IT understanding and IT skills in the public sector, lead to the failure of many such
projects. At the same time, there is still a lack of discussion of the competencies missing
in the field.
We conducted a web-based survey with almost 700 respondents from European
stakeholders hiring university graduates to work in eGovernment projects. Despite our
recognized bias on Germany, the study shows a need not only in IT competencies but
also in a more holistic approach that integrates perspectives on several disciplines. Our
results indicate that a thorough understanding of public service delivery and information
and communication technologies is required, combined with knowledge of
organizational processes and political contexts entangled with managerial competencies.
The results show evidence that there is a need for interdisciplinary learning which can
only be addressed when considered early on in designing new curricula targeted at future
eGovernment professionals. New eGovernment curricula should also address the
problem of appearance of silos in public administrations. The solution need to be
complemented with national initiatives such as the laudable study of eGovernment
competencies by the German IT Planungsrat (Planning Council) [16]. The survey results
confirm that looking at eGovernment projects as only technical projects and
understanding eGovernment just as a technical issue does not represent the core of
eGovernment. Holistic, interdisciplinary concepts and skillsets are necessary to
overcome existing problems.
Further directions of our research will focus on the following aspects: (1) We will
analyze the need for social competencies for future eGovernment professionals. Results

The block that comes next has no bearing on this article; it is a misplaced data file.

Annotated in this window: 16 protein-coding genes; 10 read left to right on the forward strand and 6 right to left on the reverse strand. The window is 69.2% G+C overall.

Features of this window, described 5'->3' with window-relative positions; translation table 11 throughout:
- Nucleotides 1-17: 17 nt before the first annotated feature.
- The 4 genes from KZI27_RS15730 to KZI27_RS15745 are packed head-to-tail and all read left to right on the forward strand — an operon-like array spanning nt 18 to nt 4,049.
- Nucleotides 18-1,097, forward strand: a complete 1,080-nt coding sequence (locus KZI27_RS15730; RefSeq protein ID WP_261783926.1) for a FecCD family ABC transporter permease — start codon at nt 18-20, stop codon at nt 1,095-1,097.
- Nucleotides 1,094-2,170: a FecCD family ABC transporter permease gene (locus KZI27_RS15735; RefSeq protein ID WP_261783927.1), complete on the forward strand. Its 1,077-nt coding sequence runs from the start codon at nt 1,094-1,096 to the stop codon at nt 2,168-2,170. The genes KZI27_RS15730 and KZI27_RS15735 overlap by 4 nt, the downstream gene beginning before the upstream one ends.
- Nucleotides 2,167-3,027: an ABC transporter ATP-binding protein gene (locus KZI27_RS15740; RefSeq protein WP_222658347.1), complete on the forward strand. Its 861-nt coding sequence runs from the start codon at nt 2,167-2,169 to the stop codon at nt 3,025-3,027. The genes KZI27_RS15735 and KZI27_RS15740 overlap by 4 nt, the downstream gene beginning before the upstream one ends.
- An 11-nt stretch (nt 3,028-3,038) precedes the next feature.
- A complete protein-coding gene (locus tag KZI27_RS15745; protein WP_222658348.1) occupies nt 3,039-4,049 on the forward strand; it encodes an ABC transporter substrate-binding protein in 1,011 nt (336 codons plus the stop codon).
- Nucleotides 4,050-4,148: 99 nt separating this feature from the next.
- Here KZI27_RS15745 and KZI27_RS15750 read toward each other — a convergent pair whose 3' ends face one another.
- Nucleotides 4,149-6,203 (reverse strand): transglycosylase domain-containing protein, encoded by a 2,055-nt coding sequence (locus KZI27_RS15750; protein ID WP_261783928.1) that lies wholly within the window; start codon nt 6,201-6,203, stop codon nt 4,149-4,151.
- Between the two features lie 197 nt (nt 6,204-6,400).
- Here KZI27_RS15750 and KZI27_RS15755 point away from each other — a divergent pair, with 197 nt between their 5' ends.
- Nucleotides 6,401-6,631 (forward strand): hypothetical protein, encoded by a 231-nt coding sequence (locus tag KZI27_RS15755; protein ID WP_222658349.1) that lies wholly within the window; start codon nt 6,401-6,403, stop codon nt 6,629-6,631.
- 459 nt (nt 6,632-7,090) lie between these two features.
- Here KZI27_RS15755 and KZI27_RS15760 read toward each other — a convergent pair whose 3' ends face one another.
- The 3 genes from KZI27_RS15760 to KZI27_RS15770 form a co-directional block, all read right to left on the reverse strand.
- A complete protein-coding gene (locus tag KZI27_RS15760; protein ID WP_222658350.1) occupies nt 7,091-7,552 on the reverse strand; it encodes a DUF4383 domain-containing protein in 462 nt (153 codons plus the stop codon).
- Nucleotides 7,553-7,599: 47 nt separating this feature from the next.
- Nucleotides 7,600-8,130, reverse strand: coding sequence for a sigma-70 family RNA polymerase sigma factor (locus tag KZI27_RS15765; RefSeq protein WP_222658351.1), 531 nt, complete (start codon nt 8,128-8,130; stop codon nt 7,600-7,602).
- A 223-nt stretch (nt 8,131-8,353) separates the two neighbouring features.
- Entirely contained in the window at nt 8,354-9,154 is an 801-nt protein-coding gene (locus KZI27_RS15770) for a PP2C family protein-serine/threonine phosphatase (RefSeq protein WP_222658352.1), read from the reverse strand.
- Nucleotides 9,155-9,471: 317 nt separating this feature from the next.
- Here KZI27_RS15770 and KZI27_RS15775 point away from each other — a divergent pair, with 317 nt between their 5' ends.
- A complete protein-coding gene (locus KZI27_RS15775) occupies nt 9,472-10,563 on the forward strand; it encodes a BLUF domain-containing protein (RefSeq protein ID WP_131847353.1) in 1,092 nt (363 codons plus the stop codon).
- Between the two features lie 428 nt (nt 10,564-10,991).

show that social competencies in the fields of leadership and communication are crucial
to manage the digital transformation of the public sector domain. (2) European and
international eGovernment curricula and job descriptions for eGovernment professionals
need to be developed, because the lack of respective competencies is not a just national
phenomenon. The EU common values, guidelines and norms require that civil servants
working in this field understand the transnational aspects of implementing an efficient
and effective eGovernment architecture.
N. Ogonek et al. / Towards Efficient EGovernment 161
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N. Ogonek et al. / Towards Efficient EGovernment162
... As elaborated before, it is especially the targeted competence provision that falls short of expectations in the design of eGovernment curricula and does not meet the actual demands [24,39,40]. Furthermore, "[…] in many cases, the inclusion of innovation in HRM policies and practices does not often extend beyond a passing reference and does not expand in detail the specific skills and capabilities needed." ...
... Besides those primarily task-and job-specific "hard" skills public servants need to have, a study among European public administration professionals revealed that even though all of those competence categories are relevant to a certain degree, there is also a strong need for a diverse set of soft skills. Those include skills like communication, negotiation, team and persuasion as well as decision making skills amongst others [40]. ...
... The game primarily targets the competence provision of public administration students. Competences that currently are insufficiently addressed with common study programs are covered with the simulation game [24,40] as is depicted in table 2. Research on public administration employees and the implementation of IT projects revealed various issues such as resistance to IT-related projects [21], and legal issues [8,21]. These and other important issues are addressed with the simulation game as well. ...